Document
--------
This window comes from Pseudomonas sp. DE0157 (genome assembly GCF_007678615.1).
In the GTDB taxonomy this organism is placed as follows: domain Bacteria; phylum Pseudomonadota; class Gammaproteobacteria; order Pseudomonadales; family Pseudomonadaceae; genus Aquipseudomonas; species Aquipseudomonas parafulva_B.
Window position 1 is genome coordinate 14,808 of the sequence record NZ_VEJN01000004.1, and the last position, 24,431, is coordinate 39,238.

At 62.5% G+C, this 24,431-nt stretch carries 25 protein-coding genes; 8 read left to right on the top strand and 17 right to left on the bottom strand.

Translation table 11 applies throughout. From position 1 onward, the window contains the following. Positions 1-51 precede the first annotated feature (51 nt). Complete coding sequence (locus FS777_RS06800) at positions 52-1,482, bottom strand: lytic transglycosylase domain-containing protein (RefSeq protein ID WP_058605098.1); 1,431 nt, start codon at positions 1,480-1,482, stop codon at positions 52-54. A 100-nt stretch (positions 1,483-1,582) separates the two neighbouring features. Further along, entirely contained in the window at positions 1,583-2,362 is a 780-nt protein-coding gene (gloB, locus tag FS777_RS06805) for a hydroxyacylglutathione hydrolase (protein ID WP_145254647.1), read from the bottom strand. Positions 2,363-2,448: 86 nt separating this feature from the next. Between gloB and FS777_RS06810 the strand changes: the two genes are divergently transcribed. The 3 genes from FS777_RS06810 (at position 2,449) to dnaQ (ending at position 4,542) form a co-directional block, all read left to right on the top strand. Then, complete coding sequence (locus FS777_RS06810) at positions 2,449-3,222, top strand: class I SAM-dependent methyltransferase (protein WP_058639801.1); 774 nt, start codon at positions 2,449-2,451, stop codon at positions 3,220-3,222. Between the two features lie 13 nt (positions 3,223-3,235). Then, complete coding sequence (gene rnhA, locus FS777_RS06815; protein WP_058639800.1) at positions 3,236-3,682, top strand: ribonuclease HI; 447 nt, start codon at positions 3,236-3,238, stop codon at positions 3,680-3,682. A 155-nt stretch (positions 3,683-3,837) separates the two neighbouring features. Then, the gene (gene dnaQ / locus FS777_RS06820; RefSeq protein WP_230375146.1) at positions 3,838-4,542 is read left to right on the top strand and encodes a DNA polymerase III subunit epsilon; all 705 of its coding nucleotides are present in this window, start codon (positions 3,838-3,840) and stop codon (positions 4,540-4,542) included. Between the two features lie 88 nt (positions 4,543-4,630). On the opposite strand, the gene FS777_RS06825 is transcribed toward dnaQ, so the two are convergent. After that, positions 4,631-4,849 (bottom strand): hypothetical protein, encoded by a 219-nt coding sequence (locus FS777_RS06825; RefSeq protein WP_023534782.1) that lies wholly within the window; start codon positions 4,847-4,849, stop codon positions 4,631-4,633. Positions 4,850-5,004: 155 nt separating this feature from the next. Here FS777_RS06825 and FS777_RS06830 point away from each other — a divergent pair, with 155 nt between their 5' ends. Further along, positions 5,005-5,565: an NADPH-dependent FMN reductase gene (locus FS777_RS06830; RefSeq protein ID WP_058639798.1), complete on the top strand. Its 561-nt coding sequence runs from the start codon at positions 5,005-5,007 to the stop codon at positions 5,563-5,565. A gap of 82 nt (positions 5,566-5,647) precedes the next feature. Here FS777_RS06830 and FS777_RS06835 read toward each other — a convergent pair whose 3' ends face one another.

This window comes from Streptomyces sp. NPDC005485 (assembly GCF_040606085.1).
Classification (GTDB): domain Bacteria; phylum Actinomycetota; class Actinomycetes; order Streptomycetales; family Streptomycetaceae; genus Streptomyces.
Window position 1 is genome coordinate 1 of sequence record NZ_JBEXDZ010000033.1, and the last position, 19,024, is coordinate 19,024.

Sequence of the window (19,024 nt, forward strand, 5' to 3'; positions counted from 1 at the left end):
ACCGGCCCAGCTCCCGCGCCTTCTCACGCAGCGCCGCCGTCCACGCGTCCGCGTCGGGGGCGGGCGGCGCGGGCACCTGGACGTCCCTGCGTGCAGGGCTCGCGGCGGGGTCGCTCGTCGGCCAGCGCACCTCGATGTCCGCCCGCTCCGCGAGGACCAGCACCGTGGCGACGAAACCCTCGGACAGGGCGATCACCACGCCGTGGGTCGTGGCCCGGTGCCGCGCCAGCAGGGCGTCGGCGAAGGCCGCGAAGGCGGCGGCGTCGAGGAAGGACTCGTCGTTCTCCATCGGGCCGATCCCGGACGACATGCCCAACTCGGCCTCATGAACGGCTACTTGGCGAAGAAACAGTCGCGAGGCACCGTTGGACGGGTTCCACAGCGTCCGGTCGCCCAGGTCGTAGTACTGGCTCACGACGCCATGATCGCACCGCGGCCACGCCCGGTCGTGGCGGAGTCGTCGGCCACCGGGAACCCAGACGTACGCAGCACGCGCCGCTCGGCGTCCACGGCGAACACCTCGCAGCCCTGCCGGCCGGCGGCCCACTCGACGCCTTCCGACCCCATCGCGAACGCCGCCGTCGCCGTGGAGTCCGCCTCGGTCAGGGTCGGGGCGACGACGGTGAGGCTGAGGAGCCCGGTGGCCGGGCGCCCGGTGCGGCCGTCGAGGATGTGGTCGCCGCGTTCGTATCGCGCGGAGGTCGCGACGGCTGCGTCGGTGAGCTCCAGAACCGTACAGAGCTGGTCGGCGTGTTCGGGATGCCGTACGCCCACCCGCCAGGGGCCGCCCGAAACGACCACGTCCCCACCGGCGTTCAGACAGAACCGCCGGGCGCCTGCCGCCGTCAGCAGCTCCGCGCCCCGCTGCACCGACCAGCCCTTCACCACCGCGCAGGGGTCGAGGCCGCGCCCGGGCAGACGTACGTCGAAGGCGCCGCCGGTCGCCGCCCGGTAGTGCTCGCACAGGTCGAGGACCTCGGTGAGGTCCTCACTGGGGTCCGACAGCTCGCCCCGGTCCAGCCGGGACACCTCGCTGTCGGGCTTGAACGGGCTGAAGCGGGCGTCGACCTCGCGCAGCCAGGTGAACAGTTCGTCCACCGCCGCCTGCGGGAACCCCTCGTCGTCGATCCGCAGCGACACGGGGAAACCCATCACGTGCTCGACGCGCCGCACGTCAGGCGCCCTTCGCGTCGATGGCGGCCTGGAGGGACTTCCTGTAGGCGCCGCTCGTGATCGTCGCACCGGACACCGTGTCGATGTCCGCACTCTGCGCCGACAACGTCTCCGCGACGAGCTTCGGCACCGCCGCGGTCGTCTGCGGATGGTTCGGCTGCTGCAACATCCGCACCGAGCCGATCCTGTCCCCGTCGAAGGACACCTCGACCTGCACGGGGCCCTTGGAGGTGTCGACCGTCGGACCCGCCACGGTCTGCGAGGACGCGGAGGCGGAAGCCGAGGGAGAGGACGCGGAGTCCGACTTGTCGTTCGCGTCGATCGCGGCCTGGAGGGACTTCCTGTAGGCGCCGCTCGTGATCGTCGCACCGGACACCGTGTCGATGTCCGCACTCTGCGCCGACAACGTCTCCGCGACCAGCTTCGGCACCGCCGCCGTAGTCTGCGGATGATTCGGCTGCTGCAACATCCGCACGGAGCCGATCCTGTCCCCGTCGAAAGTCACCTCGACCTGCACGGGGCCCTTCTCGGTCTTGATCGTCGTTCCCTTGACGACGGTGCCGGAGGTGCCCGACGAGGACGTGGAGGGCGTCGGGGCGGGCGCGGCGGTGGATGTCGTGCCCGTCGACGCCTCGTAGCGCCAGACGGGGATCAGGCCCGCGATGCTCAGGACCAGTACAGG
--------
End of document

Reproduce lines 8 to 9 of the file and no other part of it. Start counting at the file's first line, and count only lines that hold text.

Window position 1 is genome coordinate 1 of sequence record NZ_JBEXDZ010000033.1, and the last position, 19,024, is coordinate 19,024.

Sequence of the window (19,024 nt, forward strand, 5' to 3'; positions counted from 1 at the left end):